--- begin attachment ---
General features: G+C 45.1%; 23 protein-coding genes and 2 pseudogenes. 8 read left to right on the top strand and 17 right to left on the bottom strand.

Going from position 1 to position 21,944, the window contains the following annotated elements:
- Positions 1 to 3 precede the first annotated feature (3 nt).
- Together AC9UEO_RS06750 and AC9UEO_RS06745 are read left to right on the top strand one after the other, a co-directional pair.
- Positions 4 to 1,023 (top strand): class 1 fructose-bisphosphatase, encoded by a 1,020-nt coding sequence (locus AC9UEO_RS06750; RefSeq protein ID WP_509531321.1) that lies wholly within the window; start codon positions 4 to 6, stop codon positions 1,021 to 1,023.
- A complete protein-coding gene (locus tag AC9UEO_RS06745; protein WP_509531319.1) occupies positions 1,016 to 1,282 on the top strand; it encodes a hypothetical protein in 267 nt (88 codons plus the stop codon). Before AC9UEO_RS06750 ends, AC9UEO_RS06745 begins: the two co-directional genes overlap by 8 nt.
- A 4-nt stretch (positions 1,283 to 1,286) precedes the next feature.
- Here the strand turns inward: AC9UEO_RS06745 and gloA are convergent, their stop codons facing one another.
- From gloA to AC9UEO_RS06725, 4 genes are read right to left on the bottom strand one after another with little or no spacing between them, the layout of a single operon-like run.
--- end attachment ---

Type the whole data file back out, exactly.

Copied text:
General features: G+C 45.1%; 23 protein-coding genes and 2 pseudogenes. 8 read left to right on the top strand and 17 right to left on the bottom strand.

Going from position 1 to position 21,944, the window contains the following annotated elements:
- Positions 1 to 3 precede the first annotated feature (3 nt).
- Together AC9UEO_RS06750 and AC9UEO_RS06745 are read left to right on the top strand one after the other, a co-directional pair.
- Positions 4 to 1,023 (top strand): class 1 fructose-bisphosphatase, encoded by a 1,020-nt coding sequence (locus AC9UEO_RS06750; RefSeq protein ID WP_509531321.1) that lies wholly within the window; start codon positions 4 to 6, stop codon positions 1,021 to 1,023.
- A complete protein-coding gene (locus tag AC9UEO_RS06745; protein WP_509531319.1) occupies positions 1,016 to 1,282 on the top strand; it encodes a hypothetical protein in 267 nt (88 codons plus the stop codon). Before AC9UEO_RS06750 ends, AC9UEO_RS06745 begins: the two co-directional genes overlap by 8 nt.
- A 4-nt stretch (positions 1,283 to 1,286) precedes the next feature.
- Here the strand turns inward: AC9UEO_RS06745 and gloA are convergent, their stop codons facing one another.
- From gloA to AC9UEO_RS06725, 4 genes are read right to left on the bottom strand one after another with little or no spacing between them, the layout of a single operon-like run.